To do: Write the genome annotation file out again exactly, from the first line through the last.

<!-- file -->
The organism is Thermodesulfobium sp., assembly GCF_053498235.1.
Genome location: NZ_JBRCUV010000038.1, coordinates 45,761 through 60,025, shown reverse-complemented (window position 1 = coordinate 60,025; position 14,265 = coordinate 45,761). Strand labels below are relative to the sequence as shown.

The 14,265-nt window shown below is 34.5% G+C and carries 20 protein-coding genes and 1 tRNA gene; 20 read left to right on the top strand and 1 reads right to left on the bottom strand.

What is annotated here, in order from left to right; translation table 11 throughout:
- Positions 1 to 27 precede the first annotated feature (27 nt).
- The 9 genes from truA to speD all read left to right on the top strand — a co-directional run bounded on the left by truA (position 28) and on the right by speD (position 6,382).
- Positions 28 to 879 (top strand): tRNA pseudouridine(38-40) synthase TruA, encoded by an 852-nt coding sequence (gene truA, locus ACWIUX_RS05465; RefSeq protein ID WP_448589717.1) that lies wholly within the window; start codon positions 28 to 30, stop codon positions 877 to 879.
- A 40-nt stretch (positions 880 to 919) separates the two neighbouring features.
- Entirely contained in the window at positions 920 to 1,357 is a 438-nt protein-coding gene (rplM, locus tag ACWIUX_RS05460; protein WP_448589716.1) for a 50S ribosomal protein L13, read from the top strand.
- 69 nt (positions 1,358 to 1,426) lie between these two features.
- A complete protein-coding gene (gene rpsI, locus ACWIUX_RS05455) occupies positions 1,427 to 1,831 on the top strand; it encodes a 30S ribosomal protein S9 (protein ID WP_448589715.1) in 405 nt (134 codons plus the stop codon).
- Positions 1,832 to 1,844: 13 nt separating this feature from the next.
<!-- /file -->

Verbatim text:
The organism is Thermodesulfobium sp., assembly GCF_053498235.1.
Genome location: NZ_JBRCUV010000038.1, coordinates 45,761 through 60,025, shown reverse-complemented (window position 1 = coordinate 60,025; position 14,265 = coordinate 45,761). Strand labels below are relative to the sequence as shown.

The 14,265-nt window shown below is 34.5% G+C and carries 20 protein-coding genes and 1 tRNA gene; 20 read left to right on the top strand and 1 reads right to left on the bottom strand.

What is annotated here, in order from left to right; translation table 11 throughout:
- Positions 1 to 27 precede the first annotated feature (27 nt).
- The 9 genes from truA to speD all read left to right on the top strand — a co-directional run bounded on the left by truA (position 28) and on the right by speD (position 6,382).
- Positions 28 to 879 (top strand): tRNA pseudouridine(38-40) synthase TruA, encoded by an 852-nt coding sequence (gene truA, locus ACWIUX_RS05465; RefSeq protein ID WP_448589717.1) that lies wholly within the window; start codon positions 28 to 30, stop codon positions 877 to 879.
- A 40-nt stretch (positions 880 to 919) separates the two neighbouring features.
- Entirely contained in the window at positions 920 to 1,357 is a 438-nt protein-coding gene (rplM, locus tag ACWIUX_RS05460; protein WP_448589716.1) for a 50S ribosomal protein L13, read from the top strand.
- 69 nt (positions 1,358 to 1,426) lie between these two features.
- A complete protein-coding gene (gene rpsI, locus ACWIUX_RS05455) occupies positions 1,427 to 1,831 on the top strand; it encodes a 30S ribosomal protein S9 (protein ID WP_448589715.1) in 405 nt (134 codons plus the stop codon).
- Positions 1,832 to 1,844: 13 nt separating this feature from the next.